"My computer is the cat's chair."
Translation:حاسوبي كُرْسي الْقِطّة.
I tried this sentence on an Arabic-speaking friend other day, because I thought it was funny, and he didn't understand it at all. (Not just because of my pronunciation—although that was an issue too!). When I explained it, he saw where it was coming from but didnt think it was a natural way to say this at all. (I'll try to get an alternative suggestion from him and report back.)
Hah! At first I couldn't understand what Marxism had to do with this, and then I realised you were referring to dialects, not dialectical materialism. So I wondered what would be another way of expressing this. Perhaps, "How would you say this in dialect?"? Or, what would be an alternative in dialect?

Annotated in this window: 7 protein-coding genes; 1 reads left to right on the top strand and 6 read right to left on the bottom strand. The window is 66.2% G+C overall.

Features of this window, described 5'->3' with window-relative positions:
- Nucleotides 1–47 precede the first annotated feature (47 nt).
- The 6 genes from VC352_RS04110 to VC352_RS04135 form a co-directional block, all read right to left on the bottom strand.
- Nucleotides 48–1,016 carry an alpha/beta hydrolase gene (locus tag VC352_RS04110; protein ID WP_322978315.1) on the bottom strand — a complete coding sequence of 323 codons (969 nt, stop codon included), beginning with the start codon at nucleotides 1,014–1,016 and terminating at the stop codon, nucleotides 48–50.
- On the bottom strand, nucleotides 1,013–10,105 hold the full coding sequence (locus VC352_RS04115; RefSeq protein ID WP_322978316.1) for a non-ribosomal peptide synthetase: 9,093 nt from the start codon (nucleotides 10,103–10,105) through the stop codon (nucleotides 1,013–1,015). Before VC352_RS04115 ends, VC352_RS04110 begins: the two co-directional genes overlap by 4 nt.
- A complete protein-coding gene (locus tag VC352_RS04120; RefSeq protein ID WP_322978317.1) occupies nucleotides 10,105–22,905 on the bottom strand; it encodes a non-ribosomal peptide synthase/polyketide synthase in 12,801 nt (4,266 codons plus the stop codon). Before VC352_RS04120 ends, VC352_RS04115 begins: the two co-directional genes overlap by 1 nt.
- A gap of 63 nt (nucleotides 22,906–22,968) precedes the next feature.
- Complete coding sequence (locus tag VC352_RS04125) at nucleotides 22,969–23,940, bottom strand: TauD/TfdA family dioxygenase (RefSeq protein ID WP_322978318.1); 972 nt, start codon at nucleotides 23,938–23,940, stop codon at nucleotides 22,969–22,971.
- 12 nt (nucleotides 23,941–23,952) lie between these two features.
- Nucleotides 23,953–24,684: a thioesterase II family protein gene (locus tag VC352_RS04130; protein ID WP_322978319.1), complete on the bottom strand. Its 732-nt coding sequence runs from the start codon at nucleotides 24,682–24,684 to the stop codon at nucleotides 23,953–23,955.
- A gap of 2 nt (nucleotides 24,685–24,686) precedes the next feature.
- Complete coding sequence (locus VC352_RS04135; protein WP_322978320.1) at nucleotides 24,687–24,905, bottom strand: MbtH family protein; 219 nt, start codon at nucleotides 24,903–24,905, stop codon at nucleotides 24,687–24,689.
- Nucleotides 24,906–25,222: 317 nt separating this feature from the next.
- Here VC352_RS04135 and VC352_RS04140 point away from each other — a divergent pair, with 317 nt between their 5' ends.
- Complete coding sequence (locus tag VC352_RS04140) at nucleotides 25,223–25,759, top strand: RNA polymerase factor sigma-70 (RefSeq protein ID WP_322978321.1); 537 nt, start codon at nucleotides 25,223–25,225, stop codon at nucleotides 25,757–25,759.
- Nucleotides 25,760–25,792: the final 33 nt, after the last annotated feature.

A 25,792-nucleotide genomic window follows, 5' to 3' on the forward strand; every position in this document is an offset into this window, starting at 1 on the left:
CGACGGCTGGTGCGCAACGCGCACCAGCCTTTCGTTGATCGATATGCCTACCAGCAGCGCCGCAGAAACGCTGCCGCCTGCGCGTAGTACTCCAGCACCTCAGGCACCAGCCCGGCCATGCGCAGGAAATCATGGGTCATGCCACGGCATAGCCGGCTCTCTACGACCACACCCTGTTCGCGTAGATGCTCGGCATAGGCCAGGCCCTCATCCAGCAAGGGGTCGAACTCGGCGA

An alternative would be something like
والله كمبيوتري صاير كرسي للقطة ما شاء الله
Notice that the word والله here is what is called (as the Qur'an mentioned it) من لغوِّ الحديث which means using the word Allah without actually implying its "sacred?" meaning, and in the end ما شاءالله here is used to express "unusualness?" of the action, as the computers are not made for cats to set on them...
Also, صاير comes from صار which means "has become"...
At first I did not understand how to write the sent. I thought the cat's chair came first then the word computer, but after looking at it for a while I understood it, the important word is the verb IS. My computer IS ....... not the cat's chair IS.... Am I right in this why of thinking.